Introduction that ‘Post occupancy Evaluation’ (POE) can bring to


In an era of the evolving building technology and clients wanting
high performance buildings and spaces which foster the performance of users,
Post Occupancy Evaluation (POE) has become a tool which has become more
valuable in the design process. But yet, a shockingly low amount of architects
carry out ‘Post Occupancy Evaluation’ (POE). According to a poll on Architects
journal, only thee percent of architects carry out post-occupation evaluation.

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This essay will examine the RIBA plan of work 2013 and examine the
benefits of the new stages stage 0 and stage 7, and the value that ‘Post
occupancy Evaluation’ (POE) can bring to a project.

The essay aims to highlight the benefits and problems with POE and
suggest way to better incorporate architects and clients. This will then be
followed up by examples where POE has been hugely beneficial to a practice and
how the practices used this information to manage their design process.


The RIBA plan of work (POW) was first developed in 1963. Since it
was first developed, it was the ‘definitive’ UK model for the building design
and construction process, having also a significant influence internationally
as well.

The plan of work has been a foundation for both the architectural
profession and construction industry by setting a framework for the
organisation and the management of how architectural projects are run, which
also provides a process map and management tool to architects. The POW Split
into a number of key stages, the Plan of work also provides stage reference
points in a multitude of contractual and appointment documents and a good
practice guide. (RIBAPlan of work overview)

During the time since it had been developed, the POW has evolved
and amended several times during its lifetime to reflect the increasing
complexity of projects, and to incorporate regulatory requirements that
reflects the demand of industry and government reports, which had criticised the

The recent version of the POW, POW 2013, has undergone a drastic
overhaul with the intention of making it as ‘more flexible’. Stages such as
planning permission and procurement are now being described as adjustable (Plan
of work overview). It reflects increasing requirements for sustainability and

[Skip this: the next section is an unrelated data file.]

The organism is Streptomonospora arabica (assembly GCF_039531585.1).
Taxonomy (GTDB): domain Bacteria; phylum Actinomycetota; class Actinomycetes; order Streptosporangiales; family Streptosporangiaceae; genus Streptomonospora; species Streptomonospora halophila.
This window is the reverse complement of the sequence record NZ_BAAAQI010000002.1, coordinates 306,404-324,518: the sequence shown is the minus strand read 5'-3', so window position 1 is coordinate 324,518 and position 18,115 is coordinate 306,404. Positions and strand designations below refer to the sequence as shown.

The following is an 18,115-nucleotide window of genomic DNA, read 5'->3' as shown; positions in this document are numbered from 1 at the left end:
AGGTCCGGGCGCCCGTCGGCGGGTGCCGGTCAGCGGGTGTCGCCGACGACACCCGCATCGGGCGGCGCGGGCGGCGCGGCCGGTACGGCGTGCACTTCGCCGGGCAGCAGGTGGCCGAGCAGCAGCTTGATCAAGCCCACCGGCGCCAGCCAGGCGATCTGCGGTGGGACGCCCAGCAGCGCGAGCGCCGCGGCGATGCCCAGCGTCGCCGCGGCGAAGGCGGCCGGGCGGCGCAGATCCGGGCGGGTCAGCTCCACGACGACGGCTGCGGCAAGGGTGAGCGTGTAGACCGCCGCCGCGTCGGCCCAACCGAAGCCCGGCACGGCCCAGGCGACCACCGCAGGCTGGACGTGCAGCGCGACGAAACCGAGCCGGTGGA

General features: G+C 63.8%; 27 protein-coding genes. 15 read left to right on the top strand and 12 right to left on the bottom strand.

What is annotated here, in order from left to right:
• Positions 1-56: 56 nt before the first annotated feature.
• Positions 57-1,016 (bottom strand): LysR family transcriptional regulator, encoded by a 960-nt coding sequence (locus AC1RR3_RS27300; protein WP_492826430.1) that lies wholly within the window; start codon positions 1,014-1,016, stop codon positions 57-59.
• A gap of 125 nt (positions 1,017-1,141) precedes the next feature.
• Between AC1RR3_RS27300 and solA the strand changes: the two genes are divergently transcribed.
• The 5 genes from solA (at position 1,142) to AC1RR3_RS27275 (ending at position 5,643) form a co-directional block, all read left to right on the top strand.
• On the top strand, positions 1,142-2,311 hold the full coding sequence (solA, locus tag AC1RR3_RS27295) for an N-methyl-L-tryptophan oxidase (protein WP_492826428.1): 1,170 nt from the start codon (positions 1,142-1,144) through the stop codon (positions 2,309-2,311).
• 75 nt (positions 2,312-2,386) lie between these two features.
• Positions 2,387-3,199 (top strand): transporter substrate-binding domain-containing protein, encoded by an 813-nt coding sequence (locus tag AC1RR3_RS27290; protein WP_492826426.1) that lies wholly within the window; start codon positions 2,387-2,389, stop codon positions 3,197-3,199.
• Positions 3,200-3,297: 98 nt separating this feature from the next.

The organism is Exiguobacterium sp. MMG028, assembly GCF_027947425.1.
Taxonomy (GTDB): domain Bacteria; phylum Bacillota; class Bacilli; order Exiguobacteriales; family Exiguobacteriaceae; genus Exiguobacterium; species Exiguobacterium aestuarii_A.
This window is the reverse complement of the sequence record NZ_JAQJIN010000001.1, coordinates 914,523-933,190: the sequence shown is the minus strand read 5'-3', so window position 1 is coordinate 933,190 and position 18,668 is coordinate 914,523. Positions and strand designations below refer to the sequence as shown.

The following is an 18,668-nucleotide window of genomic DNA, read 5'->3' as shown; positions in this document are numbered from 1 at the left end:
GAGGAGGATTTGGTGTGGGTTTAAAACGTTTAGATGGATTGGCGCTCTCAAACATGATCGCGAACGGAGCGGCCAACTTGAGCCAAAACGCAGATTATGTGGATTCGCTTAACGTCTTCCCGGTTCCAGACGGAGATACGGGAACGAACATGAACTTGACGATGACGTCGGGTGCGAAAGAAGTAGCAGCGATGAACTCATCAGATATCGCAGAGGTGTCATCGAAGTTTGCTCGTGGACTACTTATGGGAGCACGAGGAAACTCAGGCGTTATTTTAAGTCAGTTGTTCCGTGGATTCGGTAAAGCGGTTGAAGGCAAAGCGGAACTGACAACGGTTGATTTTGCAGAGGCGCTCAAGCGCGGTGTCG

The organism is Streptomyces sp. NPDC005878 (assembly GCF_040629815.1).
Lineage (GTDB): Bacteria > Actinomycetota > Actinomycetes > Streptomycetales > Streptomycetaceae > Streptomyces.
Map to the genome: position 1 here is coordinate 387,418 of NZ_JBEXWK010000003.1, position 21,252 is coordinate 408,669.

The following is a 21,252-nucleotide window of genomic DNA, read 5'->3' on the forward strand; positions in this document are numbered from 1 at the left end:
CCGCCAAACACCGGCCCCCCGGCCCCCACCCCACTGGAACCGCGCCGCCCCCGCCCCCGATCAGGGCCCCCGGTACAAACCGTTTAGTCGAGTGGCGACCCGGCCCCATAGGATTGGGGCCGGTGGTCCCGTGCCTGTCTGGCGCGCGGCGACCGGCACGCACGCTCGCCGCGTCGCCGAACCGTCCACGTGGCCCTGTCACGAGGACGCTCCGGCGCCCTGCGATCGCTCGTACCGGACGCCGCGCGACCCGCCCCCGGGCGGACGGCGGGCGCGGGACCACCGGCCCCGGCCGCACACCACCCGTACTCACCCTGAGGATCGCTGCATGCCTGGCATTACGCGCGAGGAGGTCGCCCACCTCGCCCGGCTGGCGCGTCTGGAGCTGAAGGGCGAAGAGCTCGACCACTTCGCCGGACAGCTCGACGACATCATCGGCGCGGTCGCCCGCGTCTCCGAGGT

Building Information Modelling (BIM) and it allows simple, project specific
plans to be created. Unfortunately the POW 2013 has come under criticism due to
not properly integrating sustainability as they could effectively be ‘turned
off’ which sends the wrong message on sustainability (messag on
sustainability). The POW has also come under criticism as it has significantly
less detail than the plan of work before that (The 2007 plan of work) and that
it’s flexibility and customisability is very limited. The definition and naming
of the work stages didn’t reflect the terminology that is used in the industry
to date leading to some confusion within the profession.

The work stages were restructured with Stages 0 and 7 as new
stages which were included in the POW 2013 and renamed into the following:

Stage 0 – Strategic Definition;

Stage 1 – Preparation and Brief

Stage 2 – Concept design

Stage 3 – Developed Design

Stage 4 – Technical Design

Stage 5 – Construction

Stage 6 – Handover and Closeout

Stage 7 – In Use.

Stage 0 gives the opportunity for the architect and client to
properly appraise a project before the brief is created. There are certain activities
which are derived from the former RIBA POW 2007). In stage 7 we see that things
such as post occupancy evaluation and a review of project performance as well
as other new duties can be taken during this perid. They were introduced in the
POW 2013 as a learning process for the industry to reflect on a project and to
also help better understand similar projects for future references

Although there are many benefits in the RIBA POW 2013 towards the
architectural process, there are many concerns that the POW 2013 doesn’t make
sufficient necessities for the aftercare of construction projects (AJ) Other
architects think that the POW could involve architects in unnecessary and
unpaid soft landing activities, leading to use of resources which some practices
cannot afford to.